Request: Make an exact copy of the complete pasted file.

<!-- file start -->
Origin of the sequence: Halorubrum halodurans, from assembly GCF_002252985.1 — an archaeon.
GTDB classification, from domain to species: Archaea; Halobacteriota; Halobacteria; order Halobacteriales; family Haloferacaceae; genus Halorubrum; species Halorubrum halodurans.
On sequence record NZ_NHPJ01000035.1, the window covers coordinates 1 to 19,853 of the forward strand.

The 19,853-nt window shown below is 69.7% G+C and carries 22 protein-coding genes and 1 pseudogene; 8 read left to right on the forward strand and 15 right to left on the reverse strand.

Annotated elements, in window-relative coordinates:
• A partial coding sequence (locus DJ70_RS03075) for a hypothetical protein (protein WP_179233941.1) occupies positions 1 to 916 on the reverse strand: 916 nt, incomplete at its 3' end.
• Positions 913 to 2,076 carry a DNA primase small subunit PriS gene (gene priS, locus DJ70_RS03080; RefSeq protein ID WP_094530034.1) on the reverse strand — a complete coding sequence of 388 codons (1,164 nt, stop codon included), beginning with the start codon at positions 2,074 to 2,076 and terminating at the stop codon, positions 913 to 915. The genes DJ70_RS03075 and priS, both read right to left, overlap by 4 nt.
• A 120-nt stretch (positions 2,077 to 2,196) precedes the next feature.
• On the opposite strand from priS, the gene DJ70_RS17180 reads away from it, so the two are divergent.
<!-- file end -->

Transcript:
Origin of the sequence: Halorubrum halodurans, from assembly GCF_002252985.1 — an archaeon.
GTDB classification, from domain to species: Archaea; Halobacteriota; Halobacteria; order Halobacteriales; family Haloferacaceae; genus Halorubrum; species Halorubrum halodurans.
On sequence record NZ_NHPJ01000035.1, the window covers coordinates 1 to 19,853 of the forward strand.

The 19,853-nt window shown below is 69.7% G+C and carries 22 protein-coding genes and 1 pseudogene; 8 read left to right on the forward strand and 15 right to left on the reverse strand.

Annotated elements, in window-relative coordinates:
• A partial coding sequence (locus DJ70_RS03075) for a hypothetical protein (protein WP_179233941.1) occupies positions 1 to 916 on the reverse strand: 916 nt, incomplete at its 3' end.
• Positions 913 to 2,076 carry a DNA primase small subunit PriS gene (gene priS, locus DJ70_RS03080; RefSeq protein ID WP_094530034.1) on the reverse strand — a complete coding sequence of 388 codons (1,164 nt, stop codon included), beginning with the start codon at positions 2,074 to 2,076 and terminating at the stop codon, positions 913 to 915. The genes DJ70_RS03075 and priS, both read right to left, overlap by 4 nt.
• A 120-nt stretch (positions 2,077 to 2,196) precedes the next feature.
• On the opposite strand from priS, the gene DJ70_RS17180 reads away from it, so the two are divergent.